If you think you are pregnant, it’s important to find out for certain as soon as possible. You can do this by taking a pregnancy test.
You can get pregnant from having unprotected vaginal sex. This includes if you have sex without using contraception, or if your method of contraception fails (such as a condom splitting or missing taking a pill).
If you’ve had unprotected sex or your method failed (e.g. missed pill or a split condom) you may be able to prevent pregnancy by using emergency contraception within the first five days.
The sooner you access emergency contraception, the more effective it will be.
Some people can tell that they’re pregnant because they feel different. For example, they might feel sick, experience mood swings, tender breasts, or they miss a period. But not everyone experiences symptoms of pregnancy.
The only way to know if you are pregnant is to take a pregnancy test.
Pregnancy tests usually involve peeing on a small plastic stick, or into a clean cup and dipping in a test stick. The result will usually appear within a few minutes. Always read the instructions first.
There are lots of places where you can get a pregnancy test for free and receive support. You could visit Brook Blackburn, your GP or a family planning clinic.
This might also be a good time to talk to someone about contraception options, if you weren't trying to get pregnant. Find out more about contraception options.
Regardless of your age, health professionals wont share any information about your visit with anyone. If you are under 16 and you have a positive test result they will encourage you to talk to your parents, but they won’t force you to.
You can buy pregnancy tests from a chemist or supermarket, for £3-10. If you are doing the test yourself make sure you follow the instructions carefully.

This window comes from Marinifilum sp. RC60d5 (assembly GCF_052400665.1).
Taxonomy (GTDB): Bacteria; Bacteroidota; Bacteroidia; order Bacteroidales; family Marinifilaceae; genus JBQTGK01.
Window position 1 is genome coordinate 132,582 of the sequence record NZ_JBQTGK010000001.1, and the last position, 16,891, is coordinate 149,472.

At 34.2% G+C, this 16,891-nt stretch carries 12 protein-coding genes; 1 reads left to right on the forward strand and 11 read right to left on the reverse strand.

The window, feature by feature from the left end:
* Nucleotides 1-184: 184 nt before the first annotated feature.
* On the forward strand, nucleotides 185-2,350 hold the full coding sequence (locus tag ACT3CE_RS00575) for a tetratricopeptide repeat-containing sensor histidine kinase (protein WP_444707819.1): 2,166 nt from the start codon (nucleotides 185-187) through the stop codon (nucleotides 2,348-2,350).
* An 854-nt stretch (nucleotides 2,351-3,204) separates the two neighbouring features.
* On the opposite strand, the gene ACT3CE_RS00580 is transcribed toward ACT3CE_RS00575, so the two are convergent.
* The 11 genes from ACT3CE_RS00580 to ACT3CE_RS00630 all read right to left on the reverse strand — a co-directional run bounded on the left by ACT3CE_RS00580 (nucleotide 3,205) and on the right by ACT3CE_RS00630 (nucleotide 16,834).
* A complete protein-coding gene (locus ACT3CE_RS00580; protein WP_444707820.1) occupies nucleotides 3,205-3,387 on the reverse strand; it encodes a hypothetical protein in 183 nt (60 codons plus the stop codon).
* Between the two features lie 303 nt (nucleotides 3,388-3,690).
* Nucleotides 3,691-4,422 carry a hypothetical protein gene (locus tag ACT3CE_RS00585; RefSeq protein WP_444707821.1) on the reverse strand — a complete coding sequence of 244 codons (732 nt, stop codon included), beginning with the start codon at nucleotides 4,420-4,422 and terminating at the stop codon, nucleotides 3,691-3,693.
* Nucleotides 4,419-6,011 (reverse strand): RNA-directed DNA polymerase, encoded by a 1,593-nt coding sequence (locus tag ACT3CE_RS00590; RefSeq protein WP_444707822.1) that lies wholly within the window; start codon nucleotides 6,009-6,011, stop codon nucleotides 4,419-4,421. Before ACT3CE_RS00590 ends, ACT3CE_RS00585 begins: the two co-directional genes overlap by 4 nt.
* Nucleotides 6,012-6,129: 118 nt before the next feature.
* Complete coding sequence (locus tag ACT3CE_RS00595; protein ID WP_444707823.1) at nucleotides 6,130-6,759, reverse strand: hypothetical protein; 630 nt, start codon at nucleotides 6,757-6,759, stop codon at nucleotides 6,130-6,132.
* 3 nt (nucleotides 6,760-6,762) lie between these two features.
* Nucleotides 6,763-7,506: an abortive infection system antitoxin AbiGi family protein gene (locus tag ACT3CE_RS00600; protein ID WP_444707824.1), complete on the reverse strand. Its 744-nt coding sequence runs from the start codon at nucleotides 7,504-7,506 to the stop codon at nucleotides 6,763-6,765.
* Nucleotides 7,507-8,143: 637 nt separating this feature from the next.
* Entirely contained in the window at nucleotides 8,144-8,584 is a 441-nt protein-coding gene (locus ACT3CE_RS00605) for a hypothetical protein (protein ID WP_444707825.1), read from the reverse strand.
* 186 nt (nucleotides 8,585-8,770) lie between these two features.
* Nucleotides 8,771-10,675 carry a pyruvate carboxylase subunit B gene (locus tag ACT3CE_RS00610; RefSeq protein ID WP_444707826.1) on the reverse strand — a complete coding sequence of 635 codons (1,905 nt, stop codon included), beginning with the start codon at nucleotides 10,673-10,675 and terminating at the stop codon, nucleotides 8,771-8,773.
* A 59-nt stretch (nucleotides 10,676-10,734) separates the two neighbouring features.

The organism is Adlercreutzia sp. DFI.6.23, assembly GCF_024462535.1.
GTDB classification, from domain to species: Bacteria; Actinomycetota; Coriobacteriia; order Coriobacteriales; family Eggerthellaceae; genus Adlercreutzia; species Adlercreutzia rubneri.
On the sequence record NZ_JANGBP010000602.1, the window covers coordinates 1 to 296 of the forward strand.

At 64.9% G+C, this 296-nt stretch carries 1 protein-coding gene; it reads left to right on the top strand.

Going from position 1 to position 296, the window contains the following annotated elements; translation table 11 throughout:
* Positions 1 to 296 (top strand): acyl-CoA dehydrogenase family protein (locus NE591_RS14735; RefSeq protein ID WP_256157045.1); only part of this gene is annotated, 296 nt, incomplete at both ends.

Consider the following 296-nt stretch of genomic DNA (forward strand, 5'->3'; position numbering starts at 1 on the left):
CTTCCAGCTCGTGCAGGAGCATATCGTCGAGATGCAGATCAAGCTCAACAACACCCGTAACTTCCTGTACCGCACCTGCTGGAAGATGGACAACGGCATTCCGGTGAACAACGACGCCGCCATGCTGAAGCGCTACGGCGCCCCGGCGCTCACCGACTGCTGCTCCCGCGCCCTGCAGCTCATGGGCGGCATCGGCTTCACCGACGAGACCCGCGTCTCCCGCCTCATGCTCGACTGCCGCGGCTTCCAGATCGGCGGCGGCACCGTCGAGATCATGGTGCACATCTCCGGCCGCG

If you find out you're pregnant, you may feel happy and excited, or shocked, worried and upset.
Talk to your GP, midwife or talk to a health professional if you feel anxious. They can help you to understand what is happening to your body, or can give you advice if you don't want to continue with your pregnancy.
If you are pleased to be pregnant then you can start receiving antenatal support from your local midwifery service. Your midwife will help to ensure that you and your baby stay healthy during pregnancy, and can answer any questions you have.
If you are not pleased to be pregnant then finding out early gives you more time to consider your choices.
If you are in a relationship your partner could feel happy, have mixed feelings or be unhappy about the pregnancy, and may find it hard to talk about it. Talking about worries or concerns can be helpful. Talking to family or close friends or a health professional about the pregnancy may also be helpful, although the final decision is always your own.
If you find out you are pregnant, you may want to tell your family and friends immediately, or wait a while until you have sorted out how you feel. Many people wait until they have had their first ultrasound scan, when they're around 12 weeks pregnant, before they tell others.
If you experience nausea or ‘morning sickness’ in the first 12 weeks, you may choose to tell a close family member or friend to help you through the days when you feel very sick.
It takes three weeks from the time that you became pregnant to the time that the pregnancy test is positive. A negative test may mean that it is too early in the pregnancy for the test to be positive.
No, emergency contraception is not effective at this stage.
Yes. Hormonal methods of contraception, such as the contraceptive pill, implants and injections, contain the hormones oestrogen and progestogen. They work by changing your hormone balance. However, these hormones will not affect the result of a pregnancy test.
No, pregnancy tests are now so accurate that you can do them on urine from any time of the day.
You will have to pay for pregnancy tests at pharmacies (they may cost between £3- £10), but you do not need to give any personal details.
A physical sign is an increase in vaginal discharge, which changes from white, creamy or non-existent to clear, stretchy and slippery when you ovulate. Some people can feel pain during ovulation, ask your GP if you are concerned about this.
You may also notice other signs, such as: